Born London, 1978
My work is really an extended conversation of deciding what kind of a painter I want to be. In this post-post modern world every direction and decision seems to have become permissible and there is a complete freedom. The recurring question for me then, is where do I draw the line in order to construct an artistic identity? I use my work as a sort of therapy to re-construct and observe my own patterns of preoccupation. The act of painting is a sort of physical performance. Each new image is a development from and a reaction against the last image.
I am interested in working with the physical material of paint and the many, many ways one can manipulate this basic ‘stuff’. I am predominantly a figurative painter in that ‘who am I/who and what are we?’ am the main subjects of my work.
Creativity is a compulsion: a need to connect and share and jump up and down and raise a smile. I am not sure it is altogether healthy. Sometimes I think my pictures are only monuments to periods of self-enforced isolation and loneliness, when really I should be getting outside more and just talk to people. That’s why I let my pictures get some fresh air by exhibiting them rather than just hiding them away in my studio.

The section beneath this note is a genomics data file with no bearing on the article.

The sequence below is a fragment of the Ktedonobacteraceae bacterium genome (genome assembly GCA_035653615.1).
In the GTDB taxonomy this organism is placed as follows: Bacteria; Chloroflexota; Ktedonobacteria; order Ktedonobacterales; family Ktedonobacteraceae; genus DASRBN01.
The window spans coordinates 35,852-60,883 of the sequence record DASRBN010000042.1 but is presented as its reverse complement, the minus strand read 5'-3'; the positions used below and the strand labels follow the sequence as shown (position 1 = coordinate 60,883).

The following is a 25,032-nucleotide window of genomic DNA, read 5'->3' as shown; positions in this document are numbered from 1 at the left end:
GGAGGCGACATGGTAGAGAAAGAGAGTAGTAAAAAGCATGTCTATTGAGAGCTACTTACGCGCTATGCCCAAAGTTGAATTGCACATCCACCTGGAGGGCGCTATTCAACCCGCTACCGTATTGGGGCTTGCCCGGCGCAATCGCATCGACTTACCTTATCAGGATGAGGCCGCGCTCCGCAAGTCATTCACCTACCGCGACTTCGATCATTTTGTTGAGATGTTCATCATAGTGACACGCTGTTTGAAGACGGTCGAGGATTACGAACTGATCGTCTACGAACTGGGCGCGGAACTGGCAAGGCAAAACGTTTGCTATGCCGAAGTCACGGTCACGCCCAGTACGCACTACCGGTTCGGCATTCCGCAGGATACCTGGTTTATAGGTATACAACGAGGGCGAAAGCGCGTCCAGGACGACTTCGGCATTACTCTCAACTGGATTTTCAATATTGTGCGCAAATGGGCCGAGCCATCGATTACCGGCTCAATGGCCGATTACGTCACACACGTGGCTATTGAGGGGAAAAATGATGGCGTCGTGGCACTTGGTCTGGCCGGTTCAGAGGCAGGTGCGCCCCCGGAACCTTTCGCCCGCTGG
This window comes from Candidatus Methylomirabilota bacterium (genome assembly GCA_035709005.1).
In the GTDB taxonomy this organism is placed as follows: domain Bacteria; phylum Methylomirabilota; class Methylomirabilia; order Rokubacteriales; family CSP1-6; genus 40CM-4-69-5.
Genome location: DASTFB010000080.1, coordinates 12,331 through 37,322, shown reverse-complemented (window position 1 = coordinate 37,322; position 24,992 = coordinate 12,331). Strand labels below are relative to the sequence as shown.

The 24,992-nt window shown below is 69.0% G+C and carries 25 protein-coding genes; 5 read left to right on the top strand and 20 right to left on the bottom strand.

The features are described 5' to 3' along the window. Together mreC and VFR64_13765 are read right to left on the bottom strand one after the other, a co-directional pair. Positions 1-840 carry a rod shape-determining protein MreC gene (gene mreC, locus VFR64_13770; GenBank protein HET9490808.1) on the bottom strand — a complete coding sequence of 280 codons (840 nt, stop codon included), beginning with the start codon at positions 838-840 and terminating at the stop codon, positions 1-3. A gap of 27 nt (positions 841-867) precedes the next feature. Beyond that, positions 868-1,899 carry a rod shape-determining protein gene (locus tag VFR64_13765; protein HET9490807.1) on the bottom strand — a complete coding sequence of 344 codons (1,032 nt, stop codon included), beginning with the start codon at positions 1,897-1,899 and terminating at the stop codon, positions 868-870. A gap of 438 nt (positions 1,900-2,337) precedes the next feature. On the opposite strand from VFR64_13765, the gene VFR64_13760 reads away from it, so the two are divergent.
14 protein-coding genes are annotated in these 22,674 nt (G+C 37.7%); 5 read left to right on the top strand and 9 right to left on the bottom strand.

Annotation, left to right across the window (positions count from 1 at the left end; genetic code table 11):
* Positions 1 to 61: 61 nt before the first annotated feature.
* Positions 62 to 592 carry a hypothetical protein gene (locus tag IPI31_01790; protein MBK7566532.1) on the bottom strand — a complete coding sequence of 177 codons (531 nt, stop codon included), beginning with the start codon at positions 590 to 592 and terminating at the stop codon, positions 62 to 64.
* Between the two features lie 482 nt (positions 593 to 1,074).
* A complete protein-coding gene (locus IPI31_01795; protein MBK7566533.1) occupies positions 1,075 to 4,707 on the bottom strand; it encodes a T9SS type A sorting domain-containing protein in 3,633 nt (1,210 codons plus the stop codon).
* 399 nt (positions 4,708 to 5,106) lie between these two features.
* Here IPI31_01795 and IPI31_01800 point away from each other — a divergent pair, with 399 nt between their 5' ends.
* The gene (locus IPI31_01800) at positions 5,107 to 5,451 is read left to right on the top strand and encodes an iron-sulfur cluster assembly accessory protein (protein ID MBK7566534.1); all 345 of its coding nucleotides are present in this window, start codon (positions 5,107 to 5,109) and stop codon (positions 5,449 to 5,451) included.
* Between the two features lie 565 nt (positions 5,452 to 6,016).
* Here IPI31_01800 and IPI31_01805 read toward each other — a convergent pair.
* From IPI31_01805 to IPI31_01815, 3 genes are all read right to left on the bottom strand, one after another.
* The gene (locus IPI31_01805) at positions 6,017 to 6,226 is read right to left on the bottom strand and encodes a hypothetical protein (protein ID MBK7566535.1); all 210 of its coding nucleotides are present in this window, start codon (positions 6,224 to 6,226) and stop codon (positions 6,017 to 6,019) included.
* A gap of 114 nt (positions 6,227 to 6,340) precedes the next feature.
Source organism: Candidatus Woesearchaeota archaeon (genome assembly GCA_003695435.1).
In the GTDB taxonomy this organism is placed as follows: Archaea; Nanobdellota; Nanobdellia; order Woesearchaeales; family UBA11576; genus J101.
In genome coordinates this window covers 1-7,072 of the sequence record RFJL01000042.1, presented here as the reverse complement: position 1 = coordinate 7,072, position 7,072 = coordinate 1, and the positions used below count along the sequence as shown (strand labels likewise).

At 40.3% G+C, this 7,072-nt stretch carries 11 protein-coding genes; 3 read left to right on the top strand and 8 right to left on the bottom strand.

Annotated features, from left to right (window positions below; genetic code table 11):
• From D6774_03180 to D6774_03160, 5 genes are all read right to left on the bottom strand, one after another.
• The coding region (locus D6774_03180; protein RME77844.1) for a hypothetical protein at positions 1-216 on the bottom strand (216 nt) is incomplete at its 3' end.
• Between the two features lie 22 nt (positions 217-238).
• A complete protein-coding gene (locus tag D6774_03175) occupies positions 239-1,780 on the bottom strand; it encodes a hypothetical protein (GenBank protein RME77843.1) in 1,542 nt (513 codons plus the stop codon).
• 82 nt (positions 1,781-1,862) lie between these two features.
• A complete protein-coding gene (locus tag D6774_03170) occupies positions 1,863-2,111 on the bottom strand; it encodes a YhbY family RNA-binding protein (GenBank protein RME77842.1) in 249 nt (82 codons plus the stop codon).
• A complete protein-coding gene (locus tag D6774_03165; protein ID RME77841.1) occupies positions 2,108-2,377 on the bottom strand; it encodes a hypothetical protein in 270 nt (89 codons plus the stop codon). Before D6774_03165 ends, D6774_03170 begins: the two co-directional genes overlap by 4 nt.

I am searching for a certain crudeness or awkwardness in my work. I like to organise problems into my painting and to leave a sense that they are slightly unresolved. From this I hope the viewer can find a way in to the picture and not feel the image is hermetically sealed from dialogue. I am not so much interested in telling a story as hoping the viewer finds their own narrative perspective. I have to be cautious in my titles.
My paintings are surrogates for my own insecurities and inadequacies. They are not great, but they try to be true. I try to take the risks in them that I don't in my everyday life. Unlike me, they prefer to get things wrong than be damned with faint praise. Searching for the grit in the pearl.